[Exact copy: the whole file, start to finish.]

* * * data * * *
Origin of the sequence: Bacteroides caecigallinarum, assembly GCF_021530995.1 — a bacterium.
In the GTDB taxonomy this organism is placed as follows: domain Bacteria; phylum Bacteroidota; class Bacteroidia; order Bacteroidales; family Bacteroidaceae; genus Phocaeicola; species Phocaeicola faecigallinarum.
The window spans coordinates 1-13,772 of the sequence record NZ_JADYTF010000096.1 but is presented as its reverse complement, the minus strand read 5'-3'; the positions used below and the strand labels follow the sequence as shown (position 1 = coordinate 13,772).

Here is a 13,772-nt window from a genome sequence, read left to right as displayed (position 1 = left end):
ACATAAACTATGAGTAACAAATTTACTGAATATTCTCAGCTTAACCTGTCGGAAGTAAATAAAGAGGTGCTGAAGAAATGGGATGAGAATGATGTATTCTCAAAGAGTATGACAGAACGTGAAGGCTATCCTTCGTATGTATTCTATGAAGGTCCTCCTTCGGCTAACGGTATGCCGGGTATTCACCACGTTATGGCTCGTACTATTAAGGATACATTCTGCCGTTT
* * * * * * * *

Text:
Origin of the sequence: Bacteroides caecigallinarum, assembly GCF_021530995.1 — a bacterium.
In the GTDB taxonomy this organism is placed as follows: domain Bacteria; phylum Bacteroidota; class Bacteroidia; order Bacteroidales; family Bacteroidaceae; genus Phocaeicola; species Phocaeicola faecigallinarum.
The window spans coordinates 1-13,772 of the sequence record NZ_JADYTF010000096.1 but is presented as its reverse complement, the minus strand read 5'-3'; the positions used below and the strand labels follow the sequence as shown (position 1 = coordinate 13,772).

Here is a 13,772-nt window from a genome sequence, read left to right as displayed (position 1 = left end):
ACATAAACTATGAGTAACAAATTTACTGAATATTCTCAGCTTAACCTGTCGGAAGTAAATAAAGAGGTGCTGAAGAAATGGGATGAGAATGATGTATTCTCAAAGAGTATGACAGAACGTGAAGGCTATCCTTCGTATGTATTCTATGAAGGTCCTCCTTCGGCTAACGGTATGCCGGGTATTCACCACGTTATGGCTCGTACTATTAAGGATACATTCTGCCGTTT